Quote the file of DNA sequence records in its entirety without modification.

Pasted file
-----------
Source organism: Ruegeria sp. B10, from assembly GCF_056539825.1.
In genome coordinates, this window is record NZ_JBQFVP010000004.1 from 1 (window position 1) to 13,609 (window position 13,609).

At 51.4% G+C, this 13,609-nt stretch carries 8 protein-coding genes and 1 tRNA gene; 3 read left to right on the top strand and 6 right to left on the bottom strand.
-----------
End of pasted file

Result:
Source organism: Ruegeria sp. B10, from assembly GCF_056539825.1.
In genome coordinates, this window is record NZ_JBQFVP010000004.1 from 1 (window position 1) to 13,609 (window position 13,609).

At 51.4% G+C, this 13,609-nt stretch carries 8 protein-coding genes and 1 tRNA gene; 3 read left to right on the top strand and 6 right to left on the bottom strand.